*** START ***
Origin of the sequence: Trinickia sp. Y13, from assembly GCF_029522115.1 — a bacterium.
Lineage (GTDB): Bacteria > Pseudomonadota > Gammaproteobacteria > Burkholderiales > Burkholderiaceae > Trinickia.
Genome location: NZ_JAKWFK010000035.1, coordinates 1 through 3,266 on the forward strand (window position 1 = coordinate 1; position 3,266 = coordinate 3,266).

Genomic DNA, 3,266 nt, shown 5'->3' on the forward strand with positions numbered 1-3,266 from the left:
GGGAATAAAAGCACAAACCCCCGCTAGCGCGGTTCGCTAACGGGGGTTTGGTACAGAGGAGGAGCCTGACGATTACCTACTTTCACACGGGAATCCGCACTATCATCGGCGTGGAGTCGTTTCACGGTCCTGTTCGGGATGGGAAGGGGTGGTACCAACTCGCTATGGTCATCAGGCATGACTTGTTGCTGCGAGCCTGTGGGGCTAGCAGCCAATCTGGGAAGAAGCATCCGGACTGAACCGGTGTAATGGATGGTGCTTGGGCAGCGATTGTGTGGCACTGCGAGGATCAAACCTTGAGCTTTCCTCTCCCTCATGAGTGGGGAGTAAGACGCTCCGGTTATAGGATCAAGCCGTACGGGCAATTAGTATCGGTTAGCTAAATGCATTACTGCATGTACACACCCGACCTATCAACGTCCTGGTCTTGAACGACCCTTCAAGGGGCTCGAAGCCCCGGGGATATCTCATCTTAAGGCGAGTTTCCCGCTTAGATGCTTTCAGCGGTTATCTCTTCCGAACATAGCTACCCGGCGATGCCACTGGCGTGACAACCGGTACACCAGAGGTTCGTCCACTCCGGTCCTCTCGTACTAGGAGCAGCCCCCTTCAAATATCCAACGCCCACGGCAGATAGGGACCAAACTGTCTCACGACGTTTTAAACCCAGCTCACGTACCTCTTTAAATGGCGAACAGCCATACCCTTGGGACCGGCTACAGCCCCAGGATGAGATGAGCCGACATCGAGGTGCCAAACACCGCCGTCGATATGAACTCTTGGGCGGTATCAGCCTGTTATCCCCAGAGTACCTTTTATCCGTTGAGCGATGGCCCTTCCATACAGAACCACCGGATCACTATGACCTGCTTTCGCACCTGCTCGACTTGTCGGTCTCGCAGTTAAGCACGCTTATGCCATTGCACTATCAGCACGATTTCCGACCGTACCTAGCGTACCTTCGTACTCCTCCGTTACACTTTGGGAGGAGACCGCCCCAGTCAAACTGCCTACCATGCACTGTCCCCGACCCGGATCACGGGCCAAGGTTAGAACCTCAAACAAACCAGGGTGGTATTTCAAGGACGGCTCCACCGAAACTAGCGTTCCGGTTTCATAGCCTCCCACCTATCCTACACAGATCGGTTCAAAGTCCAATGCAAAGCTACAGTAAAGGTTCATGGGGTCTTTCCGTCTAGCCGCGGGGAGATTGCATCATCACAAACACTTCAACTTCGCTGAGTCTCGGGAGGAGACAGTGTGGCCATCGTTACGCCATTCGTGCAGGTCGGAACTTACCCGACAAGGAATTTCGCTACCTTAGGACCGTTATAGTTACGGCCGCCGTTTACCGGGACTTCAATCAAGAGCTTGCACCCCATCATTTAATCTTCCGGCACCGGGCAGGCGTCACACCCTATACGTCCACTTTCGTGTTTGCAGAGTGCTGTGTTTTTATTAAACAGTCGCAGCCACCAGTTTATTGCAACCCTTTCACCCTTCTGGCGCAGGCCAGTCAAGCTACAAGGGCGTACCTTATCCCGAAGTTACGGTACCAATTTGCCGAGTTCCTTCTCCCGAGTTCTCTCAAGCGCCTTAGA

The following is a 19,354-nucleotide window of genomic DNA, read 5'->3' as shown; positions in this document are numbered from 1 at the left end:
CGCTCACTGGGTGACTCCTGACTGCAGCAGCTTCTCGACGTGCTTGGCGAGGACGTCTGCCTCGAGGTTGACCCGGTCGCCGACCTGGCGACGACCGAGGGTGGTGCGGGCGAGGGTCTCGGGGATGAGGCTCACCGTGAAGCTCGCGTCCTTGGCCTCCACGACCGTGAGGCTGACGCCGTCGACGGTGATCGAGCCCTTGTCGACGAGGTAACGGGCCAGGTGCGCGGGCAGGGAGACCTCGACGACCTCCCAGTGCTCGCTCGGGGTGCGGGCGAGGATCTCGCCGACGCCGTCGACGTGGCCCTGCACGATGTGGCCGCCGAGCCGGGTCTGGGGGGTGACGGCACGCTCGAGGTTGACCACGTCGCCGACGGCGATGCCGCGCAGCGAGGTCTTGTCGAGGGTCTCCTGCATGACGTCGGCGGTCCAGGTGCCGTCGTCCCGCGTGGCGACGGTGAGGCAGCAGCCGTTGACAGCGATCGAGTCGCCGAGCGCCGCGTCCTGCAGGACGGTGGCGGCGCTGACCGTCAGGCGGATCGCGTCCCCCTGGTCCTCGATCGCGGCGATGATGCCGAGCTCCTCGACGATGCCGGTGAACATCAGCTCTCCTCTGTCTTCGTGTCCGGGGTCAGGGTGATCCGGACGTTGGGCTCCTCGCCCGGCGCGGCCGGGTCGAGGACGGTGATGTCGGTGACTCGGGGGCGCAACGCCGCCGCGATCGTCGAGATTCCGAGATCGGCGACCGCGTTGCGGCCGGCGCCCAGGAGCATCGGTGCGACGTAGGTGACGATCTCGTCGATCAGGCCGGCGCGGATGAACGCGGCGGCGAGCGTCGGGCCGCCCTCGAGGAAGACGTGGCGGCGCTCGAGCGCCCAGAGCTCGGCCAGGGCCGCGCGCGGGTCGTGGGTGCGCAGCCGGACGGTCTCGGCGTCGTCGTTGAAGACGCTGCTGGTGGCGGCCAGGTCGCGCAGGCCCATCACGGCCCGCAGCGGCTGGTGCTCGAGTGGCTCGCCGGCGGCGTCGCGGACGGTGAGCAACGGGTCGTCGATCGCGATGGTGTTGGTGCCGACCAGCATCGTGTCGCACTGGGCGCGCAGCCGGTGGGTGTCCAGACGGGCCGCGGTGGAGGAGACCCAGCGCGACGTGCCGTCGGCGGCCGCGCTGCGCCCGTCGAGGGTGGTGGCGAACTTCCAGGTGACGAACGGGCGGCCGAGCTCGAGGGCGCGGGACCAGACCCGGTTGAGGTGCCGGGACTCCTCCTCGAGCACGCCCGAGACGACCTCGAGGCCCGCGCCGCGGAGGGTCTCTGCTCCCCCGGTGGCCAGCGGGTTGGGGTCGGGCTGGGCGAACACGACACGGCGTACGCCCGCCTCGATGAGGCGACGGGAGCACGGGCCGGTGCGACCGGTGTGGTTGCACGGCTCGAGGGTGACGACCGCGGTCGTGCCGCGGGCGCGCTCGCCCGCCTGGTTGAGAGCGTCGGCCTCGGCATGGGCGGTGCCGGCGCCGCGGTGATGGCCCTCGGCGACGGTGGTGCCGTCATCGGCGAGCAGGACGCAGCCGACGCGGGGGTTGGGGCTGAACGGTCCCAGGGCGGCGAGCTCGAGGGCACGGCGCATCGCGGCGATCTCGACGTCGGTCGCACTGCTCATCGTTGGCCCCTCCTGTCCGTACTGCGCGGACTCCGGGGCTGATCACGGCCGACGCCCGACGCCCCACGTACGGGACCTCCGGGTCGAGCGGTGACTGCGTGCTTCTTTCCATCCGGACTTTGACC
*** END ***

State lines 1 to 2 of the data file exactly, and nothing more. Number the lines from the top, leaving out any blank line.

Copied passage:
Origin of the sequence: Trinickia sp. Y13, from assembly GCF_029522115.1 — a bacterium.
Lineage (GTDB): Bacteria > Pseudomonadota > Gammaproteobacteria > Burkholderiales > Burkholderiaceae > Trinickia.